The term wuxia is defined by the famous Chinese historian Sima Qian as: “honest in words, effective in action, faithful in keeping promises, fearless in offering one’s own life to free the righteous from bondage.” The wuxia warrior embodies all of these characteristics. It is the code by which they live. Today, most film critics regard director King Hu as the pioneering figure in the wuxia film genre. While the genre itself predates King Hu’s first film by more than forty years, it was his visionary use of cinematography, choreography, and color that transformed the martial arts film industry.
Of the seventeen films he directed, the best and most critically acclaimed is A Touch of Zen (Hsia Nu). Originally, the epic 200 minute film was broken into two parts. The first part was filmed in 1969 and released the following year, but eventually both parts of the film were seamlessly put together and released to the world in 1971. For his efforts, King Hu was awarded the Special Technical Award for Superior Technique at the 1975 Cannes Film Festival and the film itself was nominated for the Golden Palm—these honors also made A Touch of Zen the first Chinese film ever recognized by the Festival.
Set during the early Ming Dynasty, the story’s heroine is Yang Hui Ching (Feng Hsu), the daughter of an official to the Emperor. When her father is murdered for trying to warn the Emperor about a corrupt eunuch named Wei, she must go on the run with General Shi (Pal Ying), a loyal aide of her father. They end up in an abandoned estate in a small town outside Peking. They meet clumsy scholar Ku Sheng-chai (Shih Chun) and a romantic relationship eventually develops between the scholar and Yang. When her past comes calling, Yang and company must face off with East Chamber guards in the famous bamboo forest battle, the haunted estate sequence and the final showdown between Abbot Hui Yuan (Roy Chiao at his best) and Eunuch Wei’s chief commander Hsu Hsien-Chen(Han Ying-Chieh).
The cinematography of A Touch of Zen is primarily focused on capturing the serenity of nature and comes off as almost metaphysical in character. King Hu had a habit of setting his battle scenes in peaceful, picturesque locations. The bamboo forest scene (which Ang Lee’s Crouching Tiger and Hidden Dragon borrowed heavily from) is ethereally shot, with mist lofting lazily by and an almost deafening stillness weighing down the swift battle scene. There’s nothing like watching the fighters bouncing/gliding amongst the towering trees while they fight to the death. Hu also employs mist and eerie imagery when capturing the scenes at the haunted estate.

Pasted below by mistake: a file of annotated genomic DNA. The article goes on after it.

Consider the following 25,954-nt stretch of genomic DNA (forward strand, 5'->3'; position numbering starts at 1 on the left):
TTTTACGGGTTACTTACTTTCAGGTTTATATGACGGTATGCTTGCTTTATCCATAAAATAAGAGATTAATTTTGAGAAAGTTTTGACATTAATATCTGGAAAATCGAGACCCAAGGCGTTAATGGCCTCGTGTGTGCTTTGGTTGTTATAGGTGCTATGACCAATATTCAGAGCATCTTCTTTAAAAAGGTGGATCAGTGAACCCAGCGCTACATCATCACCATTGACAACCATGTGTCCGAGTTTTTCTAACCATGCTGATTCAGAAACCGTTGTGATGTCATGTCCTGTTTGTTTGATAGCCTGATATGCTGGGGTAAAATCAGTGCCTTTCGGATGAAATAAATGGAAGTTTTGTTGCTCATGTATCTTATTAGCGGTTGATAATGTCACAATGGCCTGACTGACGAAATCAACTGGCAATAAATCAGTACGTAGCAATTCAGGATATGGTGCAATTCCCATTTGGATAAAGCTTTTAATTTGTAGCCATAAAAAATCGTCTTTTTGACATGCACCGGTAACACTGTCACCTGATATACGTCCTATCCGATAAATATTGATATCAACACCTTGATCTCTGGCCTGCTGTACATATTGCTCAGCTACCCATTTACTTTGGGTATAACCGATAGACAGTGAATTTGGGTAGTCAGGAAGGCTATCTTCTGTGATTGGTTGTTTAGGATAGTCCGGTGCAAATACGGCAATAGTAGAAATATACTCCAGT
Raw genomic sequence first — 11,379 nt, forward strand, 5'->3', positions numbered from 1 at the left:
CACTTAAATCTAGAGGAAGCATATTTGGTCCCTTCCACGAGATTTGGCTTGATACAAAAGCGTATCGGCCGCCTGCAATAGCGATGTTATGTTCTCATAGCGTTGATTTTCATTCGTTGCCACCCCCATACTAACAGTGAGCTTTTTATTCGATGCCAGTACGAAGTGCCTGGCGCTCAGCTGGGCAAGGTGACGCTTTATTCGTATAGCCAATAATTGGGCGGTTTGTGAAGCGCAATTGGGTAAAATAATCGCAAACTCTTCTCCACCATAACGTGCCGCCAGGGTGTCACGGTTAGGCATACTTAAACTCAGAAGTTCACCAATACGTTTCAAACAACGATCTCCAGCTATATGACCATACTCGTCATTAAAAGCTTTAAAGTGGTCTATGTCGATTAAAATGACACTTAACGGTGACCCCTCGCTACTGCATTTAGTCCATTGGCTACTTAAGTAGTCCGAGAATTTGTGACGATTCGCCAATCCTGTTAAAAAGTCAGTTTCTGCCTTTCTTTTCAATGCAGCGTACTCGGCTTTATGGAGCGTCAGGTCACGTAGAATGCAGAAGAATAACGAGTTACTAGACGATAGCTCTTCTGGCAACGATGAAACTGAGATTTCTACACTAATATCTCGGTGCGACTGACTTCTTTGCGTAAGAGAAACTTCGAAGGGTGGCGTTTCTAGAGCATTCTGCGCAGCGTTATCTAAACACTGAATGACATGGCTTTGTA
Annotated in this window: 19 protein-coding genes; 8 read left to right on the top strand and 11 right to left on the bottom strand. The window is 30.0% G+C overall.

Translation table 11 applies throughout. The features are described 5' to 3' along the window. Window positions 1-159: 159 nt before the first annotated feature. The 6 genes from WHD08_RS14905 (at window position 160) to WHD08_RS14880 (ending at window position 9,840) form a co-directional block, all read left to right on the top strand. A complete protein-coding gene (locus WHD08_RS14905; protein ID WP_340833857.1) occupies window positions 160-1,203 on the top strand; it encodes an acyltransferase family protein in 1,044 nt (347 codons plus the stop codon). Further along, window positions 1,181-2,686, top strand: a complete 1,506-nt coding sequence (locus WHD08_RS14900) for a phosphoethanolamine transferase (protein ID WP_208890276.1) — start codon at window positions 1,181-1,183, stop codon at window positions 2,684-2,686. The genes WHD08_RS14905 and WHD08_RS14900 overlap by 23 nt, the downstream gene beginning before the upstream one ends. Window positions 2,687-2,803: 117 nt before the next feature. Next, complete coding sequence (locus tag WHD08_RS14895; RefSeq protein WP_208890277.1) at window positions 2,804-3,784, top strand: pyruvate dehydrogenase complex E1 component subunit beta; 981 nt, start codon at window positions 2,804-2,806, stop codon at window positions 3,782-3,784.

It is obvious that when Hu choreographed his fight sequences he had in mind what he’d seen at the Peking Opera. Everything is precisely orchestrated and flows seamlessly. Again, the bamboo forest sequence shows Hu’s artistic vision, with the ensuing chase of the eunuch’s two guards through the forest. Captured with both long and close shots, as well as with quick cuts, Hu sets a mesmerizing pace. And, when Yang does her human ladder-climbing move off Ku it is sight to behold. In addition, the final battle between Abbot Hui and Hsu is almost transcendental to watch—especially with the underlying Buddhist message that true enlightenment transcends even death.
A Touch of Zen is a film that has to be seen to be appreciated. If you are a fan of Crouching Tiger, Hidden Dragon or The House of Flying Daggers, then you should enjoy this film. Ang Lee has said that his main inspiration for Crouching Tiger, Hidden Dragon was this King Hu classic. However, be warned, it is long. You might want to take a break after the bamboo forest sequence and then come back to it. The first part of the film is much more character driven, while the second half of the film goes along at a much quicker pace and contains most of the fight scenes. So if you want to call yourself a kung-fu or wuxia fan and still look at yourself in the mirror, then you must watch this film.